The present evaluation also found evidence of difficult trade-offs. It is true that, by yielding to Namibian pressure to gear a health care project toward hospital renovation, the project was more recipient-driven, in itself a good thing. However, Finland's insistence on first supporting capacity building in that sector is also a good thing, and would probably have had good results. And while it is true that Finland's decision not to enter the educational sector meant the loss of the valuable preparatory work and the expertise of Finnish NGOs in that sector were lost, this decision also meant that Finland's limited resources were not spread over an additional sector.

The changes that took place in the 1990s in Finnish policy regarding developing countries also affected country programming. During the latter half of the decade, more and more emphasis was put on the importance of good governance, on democracy and human rights, as well as on the protection of the environment. These changes have been communicated to Namibia through a series of annual consultations. In these consultations, policy coherence has been called for, which would include trade policies. Given the geographical distance between the two countries, the limited size of the two economies, and the differences in sector structures, however, it is difficult to see how trade can be integrated with development aid.

In general, programming of Finnish aid to Namibia has tried as far as possible to take Namibian policies as the starting point. At the outset of Namibian-Finnish co-operation, Namibian national policies were just beginning to emerge, but Finland and other donors were eager to start their programs despite the unclear policy situation. Over the next decade, the Namibian National Development Plan, outlined by Namibia, formed the basis for Finnish development co-operation programs. In hindsight, it appears that Finland might have been more active in basing country programming for Namibia on Namibian national policies in the individual sectors involved, particularly in the case of the environment.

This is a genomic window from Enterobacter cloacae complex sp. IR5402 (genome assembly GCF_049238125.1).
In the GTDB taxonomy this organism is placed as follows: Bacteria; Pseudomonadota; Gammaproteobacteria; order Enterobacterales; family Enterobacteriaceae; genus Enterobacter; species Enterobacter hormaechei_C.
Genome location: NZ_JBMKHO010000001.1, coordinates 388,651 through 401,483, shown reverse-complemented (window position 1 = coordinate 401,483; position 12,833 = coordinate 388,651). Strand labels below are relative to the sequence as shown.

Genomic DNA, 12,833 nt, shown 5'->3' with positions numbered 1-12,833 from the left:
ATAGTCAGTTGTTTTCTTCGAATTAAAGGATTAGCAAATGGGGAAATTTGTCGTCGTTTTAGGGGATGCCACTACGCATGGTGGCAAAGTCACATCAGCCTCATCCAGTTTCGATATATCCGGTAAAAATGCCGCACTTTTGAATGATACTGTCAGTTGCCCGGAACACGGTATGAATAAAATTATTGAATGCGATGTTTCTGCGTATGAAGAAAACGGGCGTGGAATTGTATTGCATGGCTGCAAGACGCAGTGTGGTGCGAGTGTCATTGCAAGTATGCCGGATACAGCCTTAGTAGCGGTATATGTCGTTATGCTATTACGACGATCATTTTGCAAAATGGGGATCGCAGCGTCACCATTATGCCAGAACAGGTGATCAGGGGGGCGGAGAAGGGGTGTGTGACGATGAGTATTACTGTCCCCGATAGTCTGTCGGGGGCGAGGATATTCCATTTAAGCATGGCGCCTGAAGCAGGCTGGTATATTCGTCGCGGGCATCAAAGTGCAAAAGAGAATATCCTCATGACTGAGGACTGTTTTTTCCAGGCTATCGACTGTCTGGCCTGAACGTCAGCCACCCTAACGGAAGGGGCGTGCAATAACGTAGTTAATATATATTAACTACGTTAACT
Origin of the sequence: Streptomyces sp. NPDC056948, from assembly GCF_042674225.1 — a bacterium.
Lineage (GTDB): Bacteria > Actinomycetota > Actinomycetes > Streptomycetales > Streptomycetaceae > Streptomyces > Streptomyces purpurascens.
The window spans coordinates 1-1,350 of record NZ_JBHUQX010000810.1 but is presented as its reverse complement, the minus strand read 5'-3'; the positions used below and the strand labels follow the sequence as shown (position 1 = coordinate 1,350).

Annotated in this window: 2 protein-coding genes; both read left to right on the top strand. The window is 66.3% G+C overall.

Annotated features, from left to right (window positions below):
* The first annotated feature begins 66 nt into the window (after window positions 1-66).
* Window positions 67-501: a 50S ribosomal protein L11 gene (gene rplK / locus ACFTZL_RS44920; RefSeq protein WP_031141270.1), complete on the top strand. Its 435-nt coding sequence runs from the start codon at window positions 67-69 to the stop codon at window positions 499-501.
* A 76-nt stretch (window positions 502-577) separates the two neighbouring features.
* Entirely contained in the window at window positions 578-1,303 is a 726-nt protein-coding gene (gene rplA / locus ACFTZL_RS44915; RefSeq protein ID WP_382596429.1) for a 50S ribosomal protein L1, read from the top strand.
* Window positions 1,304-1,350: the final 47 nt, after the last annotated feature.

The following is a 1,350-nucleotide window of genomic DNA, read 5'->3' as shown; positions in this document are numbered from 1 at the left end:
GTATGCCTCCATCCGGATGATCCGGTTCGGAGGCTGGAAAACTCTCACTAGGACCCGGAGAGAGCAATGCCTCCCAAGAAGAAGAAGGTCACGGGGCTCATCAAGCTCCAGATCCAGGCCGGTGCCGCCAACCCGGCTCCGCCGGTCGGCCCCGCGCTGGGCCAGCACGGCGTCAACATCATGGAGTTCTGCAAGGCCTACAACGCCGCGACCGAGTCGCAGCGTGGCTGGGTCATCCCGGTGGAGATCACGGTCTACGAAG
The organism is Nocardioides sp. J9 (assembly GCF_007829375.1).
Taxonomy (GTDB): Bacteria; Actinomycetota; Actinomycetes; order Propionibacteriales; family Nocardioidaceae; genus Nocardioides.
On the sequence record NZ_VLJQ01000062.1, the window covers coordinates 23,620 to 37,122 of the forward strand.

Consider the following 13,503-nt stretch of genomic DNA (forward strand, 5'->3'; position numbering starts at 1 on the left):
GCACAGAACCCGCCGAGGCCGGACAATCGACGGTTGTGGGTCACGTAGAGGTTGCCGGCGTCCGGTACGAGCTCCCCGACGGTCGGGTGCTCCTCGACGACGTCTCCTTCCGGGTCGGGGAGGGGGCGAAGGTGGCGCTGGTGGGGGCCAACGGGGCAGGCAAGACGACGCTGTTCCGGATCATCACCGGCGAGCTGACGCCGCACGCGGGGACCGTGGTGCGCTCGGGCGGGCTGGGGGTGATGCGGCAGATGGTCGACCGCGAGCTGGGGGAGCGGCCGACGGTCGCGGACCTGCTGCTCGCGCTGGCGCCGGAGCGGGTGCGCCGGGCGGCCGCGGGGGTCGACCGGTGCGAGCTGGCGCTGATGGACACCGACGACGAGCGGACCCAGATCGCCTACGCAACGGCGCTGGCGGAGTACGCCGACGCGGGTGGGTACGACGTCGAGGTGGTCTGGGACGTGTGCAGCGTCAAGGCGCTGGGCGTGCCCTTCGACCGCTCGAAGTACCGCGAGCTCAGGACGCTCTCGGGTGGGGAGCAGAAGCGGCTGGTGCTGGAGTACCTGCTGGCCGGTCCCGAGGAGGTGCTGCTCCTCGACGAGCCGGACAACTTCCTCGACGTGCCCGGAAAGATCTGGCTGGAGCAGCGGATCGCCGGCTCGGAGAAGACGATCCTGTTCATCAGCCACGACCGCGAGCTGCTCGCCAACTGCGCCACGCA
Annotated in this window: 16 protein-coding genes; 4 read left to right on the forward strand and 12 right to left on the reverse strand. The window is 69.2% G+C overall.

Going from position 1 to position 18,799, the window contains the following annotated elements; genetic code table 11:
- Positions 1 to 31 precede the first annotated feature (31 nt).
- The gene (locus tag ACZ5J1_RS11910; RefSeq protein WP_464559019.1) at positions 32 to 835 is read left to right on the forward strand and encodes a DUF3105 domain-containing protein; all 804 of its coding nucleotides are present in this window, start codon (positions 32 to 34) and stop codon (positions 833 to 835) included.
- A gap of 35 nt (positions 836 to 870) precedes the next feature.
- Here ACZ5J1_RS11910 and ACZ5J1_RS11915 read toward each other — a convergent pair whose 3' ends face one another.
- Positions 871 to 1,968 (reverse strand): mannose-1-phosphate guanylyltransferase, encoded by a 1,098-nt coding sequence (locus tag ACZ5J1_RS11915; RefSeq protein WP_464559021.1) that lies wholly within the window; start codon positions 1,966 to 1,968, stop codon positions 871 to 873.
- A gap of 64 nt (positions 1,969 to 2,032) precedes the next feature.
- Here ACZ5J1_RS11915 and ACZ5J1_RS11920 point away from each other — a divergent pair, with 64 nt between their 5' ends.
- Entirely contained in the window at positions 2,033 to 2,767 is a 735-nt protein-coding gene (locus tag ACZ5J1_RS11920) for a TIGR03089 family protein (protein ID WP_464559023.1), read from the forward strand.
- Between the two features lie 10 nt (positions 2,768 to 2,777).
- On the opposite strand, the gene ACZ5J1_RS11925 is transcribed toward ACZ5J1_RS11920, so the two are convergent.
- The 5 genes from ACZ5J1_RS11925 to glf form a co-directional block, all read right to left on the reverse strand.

The learning process continues in Finnish programming of development co-operation with Namibia. As the lessons learned are applied in e.g. the forestry programme, projects have become better integrated under the covering umbrella of the environment. Links between Finnish forestry programming and other Finnish programmes, as well as other international development co-operation programmes, are established and maintained to ensure a continuous dialogue. In the area of health, co-operation has evolved into combined co-operation in health and social welfare, with the emphasis on capacity building. The water programme is now strongly community based, which is in line with the current policy of the governments of both Namibia and Finland regarding decentralisation in development co-operation. Further, in Namibian-Finnish development co-operation, the emphasis is now on supporting and enhancing democracy, equality, human rights, and good governance, in order to help create and maintain the necessary conditions for a stable and sustainable programme of national development, including development co-operation.

Nonetheless, there have still been ad hoc projects within the framework of Namibian-Finnish development co-operation. Ad hoc projects are beneficial as a sign of flexibility and quick response to changing conditions. But ad hoc projects may be problematic in that they inherently lie outside the systematic programming framework, and occasion (sometimes difficult) adjustments to that framework. For this reason, the share of ad hoc projects of the number and the total financial volume of development co-operation should be severely limited.